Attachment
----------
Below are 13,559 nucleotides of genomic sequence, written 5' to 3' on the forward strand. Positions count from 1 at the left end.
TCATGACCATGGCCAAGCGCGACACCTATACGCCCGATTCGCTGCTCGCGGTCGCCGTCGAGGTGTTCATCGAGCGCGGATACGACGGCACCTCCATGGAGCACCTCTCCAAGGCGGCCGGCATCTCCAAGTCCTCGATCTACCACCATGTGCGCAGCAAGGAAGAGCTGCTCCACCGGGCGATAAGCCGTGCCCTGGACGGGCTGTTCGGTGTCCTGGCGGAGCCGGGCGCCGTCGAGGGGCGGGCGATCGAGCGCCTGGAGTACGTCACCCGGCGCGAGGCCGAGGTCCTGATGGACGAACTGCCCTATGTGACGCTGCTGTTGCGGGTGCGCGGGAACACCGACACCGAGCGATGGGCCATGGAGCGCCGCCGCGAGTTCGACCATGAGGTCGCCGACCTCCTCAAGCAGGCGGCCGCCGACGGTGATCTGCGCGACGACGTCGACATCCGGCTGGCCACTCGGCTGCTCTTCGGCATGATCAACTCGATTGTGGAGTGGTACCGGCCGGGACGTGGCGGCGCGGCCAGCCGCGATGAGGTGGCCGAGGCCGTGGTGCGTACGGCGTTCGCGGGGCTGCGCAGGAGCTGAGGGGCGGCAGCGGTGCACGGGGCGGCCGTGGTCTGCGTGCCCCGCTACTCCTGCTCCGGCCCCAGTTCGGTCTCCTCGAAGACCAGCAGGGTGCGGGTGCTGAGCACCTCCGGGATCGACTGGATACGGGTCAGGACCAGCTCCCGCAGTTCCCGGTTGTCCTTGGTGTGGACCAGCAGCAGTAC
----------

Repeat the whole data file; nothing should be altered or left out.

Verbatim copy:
Below are 13,559 nucleotides of genomic sequence, written 5' to 3' on the forward strand. Positions count from 1 at the left end.
TCATGACCATGGCCAAGCGCGACACCTATACGCCCGATTCGCTGCTCGCGGTCGCCGTCGAGGTGTTCATCGAGCGCGGATACGACGGCACCTCCATGGAGCACCTCTCCAAGGCGGCCGGCATCTCCAAGTCCTCGATCTACCACCATGTGCGCAGCAAGGAAGAGCTGCTCCACCGGGCGATAAGCCGTGCCCTGGACGGGCTGTTCGGTGTCCTGGCGGAGCCGGGCGCCGTCGAGGGGCGGGCGATCGAGCGCCTGGAGTACGTCACCCGGCGCGAGGCCGAGGTCCTGATGGACGAACTGCCCTATGTGACGCTGCTGTTGCGGGTGCGCGGGAACACCGACACCGAGCGATGGGCCATGGAGCGCCGCCGCGAGTTCGACCATGAGGTCGCCGACCTCCTCAAGCAGGCGGCCGCCGACGGTGATCTGCGCGACGACGTCGACATCCGGCTGGCCACTCGGCTGCTCTTCGGCATGATCAACTCGATTGTGGAGTGGTACCGGCCGGGACGTGGCGGCGCGGCCAGCCGCGATGAGGTGGCCGAGGCCGTGGTGCGTACGGCGTTCGCGGGGCTGCGCAGGAGCTGAGGGGCGGCAGCGGTGCACGGGGCGGCCGTGGTCTGCGTGCCCCGCTACTCCTGCTCCGGCCCCAGTTCGGTCTCCTCGAAGACCAGCAGGGTGCGGGTGCTGAGCACCTCCGGGATCGACTGGATACGGGTCAGGACCAGCTCCCGCAGTTCCCGGTTGTCCTTGGTGTGGACCAGCAGCAGTAC